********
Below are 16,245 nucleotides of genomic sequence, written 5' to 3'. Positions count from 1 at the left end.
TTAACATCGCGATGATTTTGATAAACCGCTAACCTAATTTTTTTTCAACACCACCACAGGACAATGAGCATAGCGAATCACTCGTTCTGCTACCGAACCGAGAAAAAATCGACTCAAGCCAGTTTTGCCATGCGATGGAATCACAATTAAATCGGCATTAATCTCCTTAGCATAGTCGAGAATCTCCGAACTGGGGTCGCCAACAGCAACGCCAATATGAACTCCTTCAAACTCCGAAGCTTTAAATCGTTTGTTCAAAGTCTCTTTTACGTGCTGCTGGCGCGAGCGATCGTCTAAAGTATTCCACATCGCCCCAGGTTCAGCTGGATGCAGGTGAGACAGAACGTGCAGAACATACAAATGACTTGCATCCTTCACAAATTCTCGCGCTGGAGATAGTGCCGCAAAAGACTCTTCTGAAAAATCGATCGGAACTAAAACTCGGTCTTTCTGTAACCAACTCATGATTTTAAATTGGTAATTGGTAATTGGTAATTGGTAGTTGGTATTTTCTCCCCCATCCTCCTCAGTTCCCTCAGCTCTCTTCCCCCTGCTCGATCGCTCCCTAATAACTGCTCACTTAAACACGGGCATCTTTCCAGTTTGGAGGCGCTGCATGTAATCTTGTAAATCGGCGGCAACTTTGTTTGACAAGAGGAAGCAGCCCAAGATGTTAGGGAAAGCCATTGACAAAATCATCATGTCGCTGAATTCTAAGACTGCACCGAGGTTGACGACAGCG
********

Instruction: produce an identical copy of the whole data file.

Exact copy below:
Below are 16,245 nucleotides of genomic sequence, written 5' to 3'. Positions count from 1 at the left end.
TTAACATCGCGATGATTTTGATAAACCGCTAACCTAATTTTTTTTCAACACCACCACAGGACAATGAGCATAGCGAATCACTCGTTCTGCTACCGAACCGAGAAAAAATCGACTCAAGCCAGTTTTGCCATGCGATGGAATCACAATTAAATCGGCATTAATCTCCTTAGCATAGTCGAGAATCTCCGAACTGGGGTCGCCAACAGCAACGCCAATATGAACTCCTTCAAACTCCGAAGCTTTAAATCGTTTGTTCAAAGTCTCTTTTACGTGCTGCTGGCGCGAGCGATCGTCTAAAGTATTCCACATCGCCCCAGGTTCAGCTGGATGCAGGTGAGACAGAACGTGCAGAACATACAAATGACTTGCATCCTTCACAAATTCTCGCGCTGGAGATAGTGCCGCAAAAGACTCTTCTGAAAAATCGATCGGAACTAAAACTCGGTCTTTCTGTAACCAACTCATGATTTTAAATTGGTAATTGGTAATTGGTAATTGGTAGTTGGTATTTTCTCCCCCATCCTCCTCAGTTCCCTCAGCTCTCTTCCCCCTGCTCGATCGCTCCCTAATAACTGCTCACTTAAACACGGGCATCTTTCCAGTTTGGAGGCGCTGCATGTAATCTTGTAAATCGGCGGCAACTTTGTTTGACAAGAGGAAGCAGCCCAAGATGTTAGGGAAAGCCATTGACAAAATCATCATGTCGCTGAATTCTAAGACTGCACCGAGGTTGACGACAGCG